As a student, you might have heard of the Dutch tradition of carnaval around this time of year. You might even have been to party this past week in celebration of the tradition. But what is actually celebrated and why does it mainly happen in the south of the Netherlands? You’d be surprised to find out the history behind this “drink fest”.
The tradition of carnaval originated along the same lines as pancake (or Shrove) Tuesday did in the U.K. It is the last weekend before the Catholic tradition of lent. In the U.K. the tradition calls for a lot of pancake consumption to use up all the “luxurious” leftovers. However, in The Netherlands, we have a huge party of parades, small impromptu performances and dressing-up.
During this weekend, the source of partying is the south and if you’re in the north during carnaval you won’t even realize it. In the provinces of Noord-Brabant and Limburg, people put a stop to their daily lives for about a week and transform their hometowns into cities of craziness. Carnaval is also known as the party of role reversal, where nothing is as usual; roads get shut down, cities are renamed, people dress up in extravagant costumes and a new, temporary mayor is chosen to oversee the festivities: Prins Carnaval.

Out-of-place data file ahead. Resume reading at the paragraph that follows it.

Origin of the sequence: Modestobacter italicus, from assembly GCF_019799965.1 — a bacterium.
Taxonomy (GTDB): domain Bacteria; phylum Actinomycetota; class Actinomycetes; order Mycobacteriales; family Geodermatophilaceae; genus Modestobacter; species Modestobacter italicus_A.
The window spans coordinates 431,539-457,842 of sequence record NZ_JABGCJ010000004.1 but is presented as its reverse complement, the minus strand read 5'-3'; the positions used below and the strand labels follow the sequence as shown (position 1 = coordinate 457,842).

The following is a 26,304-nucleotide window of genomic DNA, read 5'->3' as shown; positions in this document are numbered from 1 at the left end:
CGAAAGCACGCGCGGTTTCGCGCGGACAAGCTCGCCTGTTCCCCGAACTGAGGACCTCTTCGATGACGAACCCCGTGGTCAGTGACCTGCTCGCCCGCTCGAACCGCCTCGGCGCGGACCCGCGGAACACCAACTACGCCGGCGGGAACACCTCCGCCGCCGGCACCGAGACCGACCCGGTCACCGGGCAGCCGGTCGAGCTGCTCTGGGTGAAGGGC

Nowadays, however, it has been recognized by the entire country as the place to be at the end of February and it has grown out to be a week(end) of partying and drinking, specifically among young people. People, young and old, come from all over the country to the south of the Netherlands to party for three or four days straight in well thought-out costumes.
One of the most definitive features of Dutch carnaval is the music. All of the very catchy songs are fully Dutch spoken and some even have complicated dance routines that match the lyrics. Music artists dedicate a lot of time to create the perfect and most catchy carnaval song, so that it is played everywhere.
If you missed out on it this year or didn’t even know it was on, next year you must go to Kielegat or Mestreech. Breda (or Kielegat during carnaval) is one of the biggest places to go for students and it’s easy to get to from Rotterdam; you don’t have to plan out to look for a party, because it’s all happening in the streets.
Hopefully this has informed you more on this famous Dutch feast of carnaval, not to be confused with the South-American parades and Latin music. Make sure not to miss out on it next year, Alaaf!